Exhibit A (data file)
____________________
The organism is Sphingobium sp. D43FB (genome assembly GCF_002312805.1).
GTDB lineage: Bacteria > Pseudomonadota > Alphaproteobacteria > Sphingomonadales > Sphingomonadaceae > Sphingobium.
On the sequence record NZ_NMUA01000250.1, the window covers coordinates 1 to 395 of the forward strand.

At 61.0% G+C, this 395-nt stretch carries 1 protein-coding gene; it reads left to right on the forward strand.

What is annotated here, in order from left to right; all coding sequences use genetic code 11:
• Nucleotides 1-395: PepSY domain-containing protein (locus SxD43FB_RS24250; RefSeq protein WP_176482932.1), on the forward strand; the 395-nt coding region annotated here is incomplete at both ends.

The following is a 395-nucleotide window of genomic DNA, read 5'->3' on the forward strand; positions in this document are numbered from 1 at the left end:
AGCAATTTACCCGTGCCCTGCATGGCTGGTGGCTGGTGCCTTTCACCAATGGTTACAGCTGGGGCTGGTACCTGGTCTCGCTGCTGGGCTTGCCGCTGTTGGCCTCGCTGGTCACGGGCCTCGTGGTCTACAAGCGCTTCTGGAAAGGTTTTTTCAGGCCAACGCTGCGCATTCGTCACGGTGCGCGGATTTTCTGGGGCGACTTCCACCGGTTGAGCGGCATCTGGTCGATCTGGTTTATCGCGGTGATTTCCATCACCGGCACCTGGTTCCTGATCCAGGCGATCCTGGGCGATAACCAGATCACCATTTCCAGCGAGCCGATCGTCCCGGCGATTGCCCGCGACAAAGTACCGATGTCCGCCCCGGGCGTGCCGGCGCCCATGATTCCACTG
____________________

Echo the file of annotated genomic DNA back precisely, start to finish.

The organism is Sphingobium sp. D43FB (genome assembly GCF_002312805.1).
GTDB lineage: Bacteria > Pseudomonadota > Alphaproteobacteria > Sphingomonadales > Sphingomonadaceae > Sphingobium.
On the sequence record NZ_NMUA01000250.1, the window covers coordinates 1 to 395 of the forward strand.

At 61.0% G+C, this 395-nt stretch carries 1 protein-coding gene; it reads left to right on the forward strand.

What is annotated here, in order from left to right; all coding sequences use genetic code 11:
• Nucleotides 1-395: PepSY domain-containing protein (locus SxD43FB_RS24250; RefSeq protein WP_176482932.1), on the forward strand; the 395-nt coding region annotated here is incomplete at both ends.

The following is a 395-nucleotide window of genomic DNA, read 5'->3' on the forward strand; positions in this document are numbered from 1 at the left end:
AGCAATTTACCCGTGCCCTGCATGGCTGGTGGCTGGTGCCTTTCACCAATGGTTACAGCTGGGGCTGGTACCTGGTCTCGCTGCTGGGCTTGCCGCTGTTGGCCTCGCTGGTCACGGGCCTCGTGGTCTACAAGCGCTTCTGGAAAGGTTTTTTCAGGCCAACGCTGCGCATTCGTCACGGTGCGCGGATTTTCTGGGGCGACTTCCACCGGTTGAGCGGCATCTGGTCGATCTGGTTTATCGCGGTGATTTCCATCACCGGCACCTGGTTCCTGATCCAGGCGATCCTGGGCGATAACCAGATCACCATTTCCAGCGAGCCGATCGTCCCGGCGATTGCCCGCGACAAAGTACCGATGTCCGCCCCGGGCGTGCCGGCGCCCATGATTCCACTG